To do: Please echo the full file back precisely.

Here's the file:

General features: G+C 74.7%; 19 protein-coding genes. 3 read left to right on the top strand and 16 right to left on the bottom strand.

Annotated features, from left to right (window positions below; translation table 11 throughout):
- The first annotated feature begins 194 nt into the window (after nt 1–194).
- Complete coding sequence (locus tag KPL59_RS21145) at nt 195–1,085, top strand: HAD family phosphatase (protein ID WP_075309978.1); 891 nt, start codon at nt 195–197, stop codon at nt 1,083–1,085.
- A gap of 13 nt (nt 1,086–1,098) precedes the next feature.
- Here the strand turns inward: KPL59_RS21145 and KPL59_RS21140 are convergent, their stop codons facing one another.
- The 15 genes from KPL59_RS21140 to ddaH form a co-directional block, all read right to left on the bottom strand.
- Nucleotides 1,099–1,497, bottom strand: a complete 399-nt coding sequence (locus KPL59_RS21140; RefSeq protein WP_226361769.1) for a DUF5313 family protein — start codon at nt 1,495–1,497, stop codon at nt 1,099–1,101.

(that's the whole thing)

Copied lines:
General features: G+C 74.7%; 19 protein-coding genes. 3 read left to right on the top strand and 16 right to left on the bottom strand.

Annotated features, from left to right (window positions below; translation table 11 throughout):
- The first annotated feature begins 194 nt into the window (after nt 1–194).
- Complete coding sequence (locus tag KPL59_RS21145) at nt 195–1,085, top strand: HAD family phosphatase (protein ID WP_075309978.1); 891 nt, start codon at nt 195–197, stop codon at nt 1,083–1,085.
- A gap of 13 nt (nt 1,086–1,098) precedes the next feature.
- Here the strand turns inward: KPL59_RS21145 and KPL59_RS21140 are convergent, their stop codons facing one another.
- The 15 genes from KPL59_RS21140 to ddaH form a co-directional block, all read right to left on the bottom strand.
- Nucleotides 1,099–1,497, bottom strand: a complete 399-nt coding sequence (locus KPL59_RS21140; RefSeq protein WP_226361769.1) for a DUF5313 family protein — start codon at nt 1,495–1,497, stop codon at nt 1,099–1,101.